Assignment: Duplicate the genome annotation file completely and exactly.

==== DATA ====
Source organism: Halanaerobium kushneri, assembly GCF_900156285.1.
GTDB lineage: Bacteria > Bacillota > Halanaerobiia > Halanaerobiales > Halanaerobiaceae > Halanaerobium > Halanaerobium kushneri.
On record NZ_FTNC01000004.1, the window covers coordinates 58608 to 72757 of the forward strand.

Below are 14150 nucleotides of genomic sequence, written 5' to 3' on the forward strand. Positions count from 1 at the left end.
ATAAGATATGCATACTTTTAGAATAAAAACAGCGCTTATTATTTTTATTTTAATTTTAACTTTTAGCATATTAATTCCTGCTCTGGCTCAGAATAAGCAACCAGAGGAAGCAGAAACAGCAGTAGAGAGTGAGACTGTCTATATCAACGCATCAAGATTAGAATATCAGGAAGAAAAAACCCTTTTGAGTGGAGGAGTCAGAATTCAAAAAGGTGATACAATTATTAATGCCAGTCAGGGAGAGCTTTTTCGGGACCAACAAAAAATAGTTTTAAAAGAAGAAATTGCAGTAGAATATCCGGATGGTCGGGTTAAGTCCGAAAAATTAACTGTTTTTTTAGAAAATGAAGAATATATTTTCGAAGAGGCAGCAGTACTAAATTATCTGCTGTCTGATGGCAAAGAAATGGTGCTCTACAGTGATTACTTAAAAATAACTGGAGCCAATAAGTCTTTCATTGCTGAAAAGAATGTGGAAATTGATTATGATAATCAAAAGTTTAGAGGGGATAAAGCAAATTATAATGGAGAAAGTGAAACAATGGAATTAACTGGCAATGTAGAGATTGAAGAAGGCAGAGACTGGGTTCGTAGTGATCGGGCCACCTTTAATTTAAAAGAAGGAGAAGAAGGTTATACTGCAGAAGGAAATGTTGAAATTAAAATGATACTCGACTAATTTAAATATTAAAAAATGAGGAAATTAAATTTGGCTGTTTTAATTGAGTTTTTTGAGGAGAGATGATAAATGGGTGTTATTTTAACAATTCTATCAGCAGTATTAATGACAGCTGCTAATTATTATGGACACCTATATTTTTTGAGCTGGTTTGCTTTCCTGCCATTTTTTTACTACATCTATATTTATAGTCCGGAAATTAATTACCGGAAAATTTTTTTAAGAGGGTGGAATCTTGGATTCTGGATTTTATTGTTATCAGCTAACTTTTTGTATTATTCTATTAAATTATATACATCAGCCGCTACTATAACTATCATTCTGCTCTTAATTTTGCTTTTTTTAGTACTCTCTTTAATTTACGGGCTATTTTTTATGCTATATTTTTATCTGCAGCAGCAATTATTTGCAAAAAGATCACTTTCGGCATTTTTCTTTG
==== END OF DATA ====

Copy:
Source organism: Halanaerobium kushneri, assembly GCF_900156285.1.
GTDB lineage: Bacteria > Bacillota > Halanaerobiia > Halanaerobiales > Halanaerobiaceae > Halanaerobium > Halanaerobium kushneri.
On record NZ_FTNC01000004.1, the window covers coordinates 58608 to 72757 of the forward strand.

Below are 14150 nucleotides of genomic sequence, written 5' to 3' on the forward strand. Positions count from 1 at the left end.
ATAAGATATGCATACTTTTAGAATAAAAACAGCGCTTATTATTTTTATTTTAATTTTAACTTTTAGCATATTAATTCCTGCTCTGGCTCAGAATAAGCAACCAGAGGAAGCAGAAACAGCAGTAGAGAGTGAGACTGTCTATATCAACGCATCAAGATTAGAATATCAGGAAGAAAAAACCCTTTTGAGTGGAGGAGTCAGAATTCAAAAAGGTGATACAATTATTAATGCCAGTCAGGGAGAGCTTTTTCGGGACCAACAAAAAATAGTTTTAAAAGAAGAAATTGCAGTAGAATATCCGGATGGTCGGGTTAAGTCCGAAAAATTAACTGTTTTTTTAGAAAATGAAGAATATATTTTCGAAGAGGCAGCAGTACTAAATTATCTGCTGTCTGATGGCAAAGAAATGGTGCTCTACAGTGATTACTTAAAAATAACTGGAGCCAATAAGTCTTTCATTGCTGAAAAGAATGTGGAAATTGATTATGATAATCAAAAGTTTAGAGGGGATAAAGCAAATTATAATGGAGAAAGTGAAACAATGGAATTAACTGGCAATGTAGAGATTGAAGAAGGCAGAGACTGGGTTCGTAGTGATCGGGCCACCTTTAATTTAAAAGAAGGAGAAGAAGGTTATACTGCAGAAGGAAATGTTGAAATTAAAATGATACTCGACTAATTTAAATATTAAAAAATGAGGAAATTAAATTTGGCTGTTTTAATTGAGTTTTTTGAGGAGAGATGATAAATGGGTGTTATTTTAACAATTCTATCAGCAGTATTAATGACAGCTGCTAATTATTATGGACACCTATATTTTTTGAGCTGGTTTGCTTTCCTGCCATTTTTTTACTACATCTATATTTATAGTCCGGAAATTAATTACCGGAAAATTTTTTTAAGAGGGTGGAATCTTGGATTCTGGATTTTATTGTTATCAGCTAACTTTTTGTATTATTCTATTAAATTATATACATCAGCCGCTACTATAACTATCATTCTGCTCTTAATTTTGCTTTTTTTAGTACTCTCTTTAATTTACGGGCTATTTTTTATGCTATATTTTTATCTGCAGCAGCAATTATTTGCAAAAAGATCACTTTCGGCATTTTTCTTTG